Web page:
and the head from a bronze statue of Apollo, 2nd/3rd C AD, found here in Serdica

Detail of a 3rd C tombstone from near Plovdiv

There was also an interesting temporary exhibition of mixed media (photography and acrylic) images based on traditional Bulgarian headdresses.



By the time we left it was almost midday. We needed to have an early lunch as we had tickets booked for another museum visit at 13.30, so after a little wander around nearby streets we returned to the museum, or rather, to the cafe/bar next door. We'd spotted this a couple of days previously and thought it looked a good lunch option, which it proved to be, with a great burrata and avocado salad.

The Red Flat

We then headed to our next appointment, a visit to the Red Flat. This is a faithful depiction/restoration of a typical 1980s family home in Sofia.




The Red Flat

The audio guide introduces you to every detail of their lives - their jobs (the father is lucky to be able to get work abroad so they have a few associated perks), their son's schooling, how they spend their spare time, the holidays they take, the food they eat and so on. We also learned a lot about the more general way of life at that period and I found myself spotting several similarities with present-day North Korea.

Teenage bedroom

The kitchen


Exercise book

Photo album

Finally we were told how the euphoria at the demise of the Communist regime was short-lived, as the father lost his state sponsored job and their income struggled to keep up with inflation. Luckily there was a happy ending as he was able to set up his own construction company and his wife found good work in real estate.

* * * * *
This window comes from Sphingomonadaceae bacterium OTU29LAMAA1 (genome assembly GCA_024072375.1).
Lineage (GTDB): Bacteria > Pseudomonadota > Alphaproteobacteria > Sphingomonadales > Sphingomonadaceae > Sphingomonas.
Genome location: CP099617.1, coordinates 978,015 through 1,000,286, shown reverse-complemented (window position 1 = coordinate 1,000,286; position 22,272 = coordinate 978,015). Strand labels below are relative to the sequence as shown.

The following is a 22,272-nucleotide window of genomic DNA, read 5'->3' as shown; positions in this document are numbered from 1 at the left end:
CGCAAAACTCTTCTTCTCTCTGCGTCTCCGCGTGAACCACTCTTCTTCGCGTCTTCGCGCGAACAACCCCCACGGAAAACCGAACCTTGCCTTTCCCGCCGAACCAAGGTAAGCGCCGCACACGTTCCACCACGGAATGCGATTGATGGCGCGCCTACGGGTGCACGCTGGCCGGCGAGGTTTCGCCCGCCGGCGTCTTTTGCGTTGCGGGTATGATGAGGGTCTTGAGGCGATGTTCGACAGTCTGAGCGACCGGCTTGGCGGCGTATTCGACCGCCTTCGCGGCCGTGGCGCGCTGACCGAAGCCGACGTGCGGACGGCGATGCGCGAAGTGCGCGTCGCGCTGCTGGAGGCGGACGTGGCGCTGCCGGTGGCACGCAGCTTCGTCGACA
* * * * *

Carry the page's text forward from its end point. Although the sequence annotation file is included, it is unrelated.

By the time we left the flat the afternoon was getting on. We took our time on the walk back to our apartment, detouring to check a mini flea market on a patch of derelict land and lingering in the City Garden for some street photography.


Near the Red Flat


In the City Garden

A (very) mini VT meet

In the evening we had planned to meet up with two of my Virtual Tourist friends who live in Sofia. One, Christina, had to drop out as she had a cold, but we met Lilyana and her husband Svetoslav for dinner in a cosy pub-style restaurant, the Friendly Bear, not far from our apartment. It was lovely to see her again and chat about Bulgaria, London and travel elsewhere too. A nice last evening in the city.